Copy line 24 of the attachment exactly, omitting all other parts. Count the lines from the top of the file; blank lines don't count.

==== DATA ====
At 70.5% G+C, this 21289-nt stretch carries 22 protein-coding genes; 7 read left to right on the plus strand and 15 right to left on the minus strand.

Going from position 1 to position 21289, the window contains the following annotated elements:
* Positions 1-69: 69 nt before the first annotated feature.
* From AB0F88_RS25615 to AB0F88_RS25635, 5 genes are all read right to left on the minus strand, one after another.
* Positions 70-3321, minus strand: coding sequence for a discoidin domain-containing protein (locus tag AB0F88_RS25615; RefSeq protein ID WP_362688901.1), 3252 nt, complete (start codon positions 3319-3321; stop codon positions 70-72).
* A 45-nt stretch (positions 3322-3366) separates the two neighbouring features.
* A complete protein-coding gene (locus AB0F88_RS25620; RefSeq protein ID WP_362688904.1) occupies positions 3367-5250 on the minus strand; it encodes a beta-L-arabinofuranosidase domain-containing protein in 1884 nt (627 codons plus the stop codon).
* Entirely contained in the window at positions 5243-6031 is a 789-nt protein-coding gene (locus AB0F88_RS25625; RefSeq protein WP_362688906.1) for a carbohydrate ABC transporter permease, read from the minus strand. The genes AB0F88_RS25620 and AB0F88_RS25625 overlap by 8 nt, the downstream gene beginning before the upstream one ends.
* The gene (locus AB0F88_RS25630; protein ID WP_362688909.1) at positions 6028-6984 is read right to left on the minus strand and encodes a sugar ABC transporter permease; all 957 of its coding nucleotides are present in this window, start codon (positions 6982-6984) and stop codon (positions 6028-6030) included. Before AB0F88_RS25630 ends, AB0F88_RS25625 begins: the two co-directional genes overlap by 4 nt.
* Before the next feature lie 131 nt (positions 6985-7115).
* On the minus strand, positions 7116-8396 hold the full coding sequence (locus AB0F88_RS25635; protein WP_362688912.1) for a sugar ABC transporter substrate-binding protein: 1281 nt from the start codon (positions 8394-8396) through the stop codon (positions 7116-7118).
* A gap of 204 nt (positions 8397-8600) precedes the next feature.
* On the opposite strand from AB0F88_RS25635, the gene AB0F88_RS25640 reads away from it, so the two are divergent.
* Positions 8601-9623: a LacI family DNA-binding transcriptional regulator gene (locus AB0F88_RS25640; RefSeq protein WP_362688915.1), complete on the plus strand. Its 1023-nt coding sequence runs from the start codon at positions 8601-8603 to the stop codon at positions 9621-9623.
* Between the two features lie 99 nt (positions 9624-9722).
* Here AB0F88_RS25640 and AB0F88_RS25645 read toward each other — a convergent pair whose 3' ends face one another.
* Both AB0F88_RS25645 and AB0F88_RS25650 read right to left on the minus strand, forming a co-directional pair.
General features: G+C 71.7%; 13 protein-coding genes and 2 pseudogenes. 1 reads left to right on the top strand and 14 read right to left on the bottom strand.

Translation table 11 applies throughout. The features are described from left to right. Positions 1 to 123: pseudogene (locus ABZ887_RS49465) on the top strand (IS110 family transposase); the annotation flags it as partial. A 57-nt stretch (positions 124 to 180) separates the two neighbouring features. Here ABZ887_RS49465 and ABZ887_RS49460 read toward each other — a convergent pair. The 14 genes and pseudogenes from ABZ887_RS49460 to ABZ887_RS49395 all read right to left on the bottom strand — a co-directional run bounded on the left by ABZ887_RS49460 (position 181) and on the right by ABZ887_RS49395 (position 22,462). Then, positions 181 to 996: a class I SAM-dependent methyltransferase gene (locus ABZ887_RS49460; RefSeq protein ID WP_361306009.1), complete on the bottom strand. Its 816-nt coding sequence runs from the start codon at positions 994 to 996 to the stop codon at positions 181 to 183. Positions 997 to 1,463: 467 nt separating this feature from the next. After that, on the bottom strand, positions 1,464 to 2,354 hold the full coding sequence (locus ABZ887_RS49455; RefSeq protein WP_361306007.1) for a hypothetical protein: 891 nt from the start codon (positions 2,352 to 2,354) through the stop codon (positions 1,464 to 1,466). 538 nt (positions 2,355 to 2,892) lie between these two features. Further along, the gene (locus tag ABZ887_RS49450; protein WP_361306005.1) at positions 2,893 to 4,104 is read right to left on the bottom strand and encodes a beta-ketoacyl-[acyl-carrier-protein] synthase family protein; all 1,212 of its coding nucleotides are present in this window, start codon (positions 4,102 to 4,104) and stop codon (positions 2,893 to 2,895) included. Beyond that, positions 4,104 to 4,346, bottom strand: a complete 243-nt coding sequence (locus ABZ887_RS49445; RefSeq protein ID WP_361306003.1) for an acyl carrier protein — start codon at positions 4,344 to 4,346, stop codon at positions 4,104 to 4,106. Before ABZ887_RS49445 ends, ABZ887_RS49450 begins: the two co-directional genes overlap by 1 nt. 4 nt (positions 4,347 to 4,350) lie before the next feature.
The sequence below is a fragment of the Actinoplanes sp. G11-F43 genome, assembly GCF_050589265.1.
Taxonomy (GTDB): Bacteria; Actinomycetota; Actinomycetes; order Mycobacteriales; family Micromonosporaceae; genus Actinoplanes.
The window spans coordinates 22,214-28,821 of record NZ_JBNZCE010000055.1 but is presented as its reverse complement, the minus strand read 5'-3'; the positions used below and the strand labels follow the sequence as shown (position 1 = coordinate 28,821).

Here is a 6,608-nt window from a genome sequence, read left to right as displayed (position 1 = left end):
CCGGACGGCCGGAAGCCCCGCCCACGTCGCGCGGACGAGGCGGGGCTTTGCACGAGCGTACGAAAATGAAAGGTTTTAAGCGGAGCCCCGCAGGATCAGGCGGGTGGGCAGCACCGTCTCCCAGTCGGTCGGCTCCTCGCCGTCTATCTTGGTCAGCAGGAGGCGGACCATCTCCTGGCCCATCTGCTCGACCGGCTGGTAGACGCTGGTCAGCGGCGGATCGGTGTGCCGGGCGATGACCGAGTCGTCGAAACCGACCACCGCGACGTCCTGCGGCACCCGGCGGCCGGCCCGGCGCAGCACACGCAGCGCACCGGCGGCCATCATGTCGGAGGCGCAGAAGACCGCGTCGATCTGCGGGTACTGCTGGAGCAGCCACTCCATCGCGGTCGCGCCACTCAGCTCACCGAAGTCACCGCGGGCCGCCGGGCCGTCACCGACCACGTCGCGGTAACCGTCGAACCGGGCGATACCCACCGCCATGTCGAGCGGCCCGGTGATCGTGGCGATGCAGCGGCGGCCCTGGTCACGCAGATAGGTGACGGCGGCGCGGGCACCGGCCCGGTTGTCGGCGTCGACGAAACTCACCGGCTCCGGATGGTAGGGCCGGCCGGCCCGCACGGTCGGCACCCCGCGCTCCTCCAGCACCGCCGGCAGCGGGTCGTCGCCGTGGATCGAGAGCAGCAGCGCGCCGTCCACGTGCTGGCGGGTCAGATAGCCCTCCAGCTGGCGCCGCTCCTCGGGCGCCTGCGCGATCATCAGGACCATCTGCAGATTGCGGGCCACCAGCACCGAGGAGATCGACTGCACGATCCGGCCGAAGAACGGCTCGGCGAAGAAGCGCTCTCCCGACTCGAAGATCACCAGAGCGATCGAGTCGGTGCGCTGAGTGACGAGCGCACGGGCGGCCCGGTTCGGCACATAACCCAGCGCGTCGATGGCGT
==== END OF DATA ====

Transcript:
CCGGACGGCCGGAAGCCCCGCCCACGTCGCGCGGACGAGGCGGGGCTTTGCACGAGCGTACGAAAATGAAAGGTTTTAAGCGGAGCCCCGCAGGATCAGGCGGGTGGGCAGCACCGTCTCCCAGTCGGTCGGCTCCTCGCCGTCTATCTTGGTCAGCAGGAGGCGGACCATCTCCTGGCCCATCTGCTCGACCGGCTGGTAGACGCTGGTCAGCGGCGGATCGGTGTGCCGGGCGATGACCGAGTCGTCGAAACCGACCACCGCGACGTCCTGCGGCACCCGGCGGCCGGCCCGGCGCAGCACACGCAGCGCACCGGCGGCCATCATGTCGGAGGCGCAGAAGACCGCGTCGATCTGCGGGTACTGCTGGAGCAGCCACTCCATCGCGGTCGCGCCACTCAGCTCACCGAAGTCACCGCGGGCCGCCGGGCCGTCACCGACCACGTCGCGGTAACCGTCGAACCGGGCGATACCCACCGCCATGTCGAGCGGCCCGGTGATCGTGGCGATGCAGCGGCGGCCCTGGTCACGCAGATAGGTGACGGCGGCGCGGGCACCGGCCCGGTTGTCGGCGTCGACGAAACTCACCGGCTCCGGATGGTAGGGCCGGCCGGCCCGCACGGTCGGCACCCCGCGCTCCTCCAGCACCGCCGGCAGCGGGTCGTCGCCGTGGATCGAGAGCAGCAGCGCGCCGTCCACGTGCTGGCGGGTCAGATAGCCCTCCAGCTGGCGCCGCTCCTCGGGCGCCTGCGCGATCATCAGGACCATCTGCAGATTGCGGGCCACCAGCACCGAGGAGATCGACTGCACGATCCGGCCGAAGAACGGCTCGGCGAAGAAGCGCTCTCCCGACTCGAAGATCACCAGAGCGATCGAGTCGGTGCGCTGAGTGACGAGCGCACGGGCGGCCCGGTTCGGCACATAACCCAGCGCGTCGATGGCGT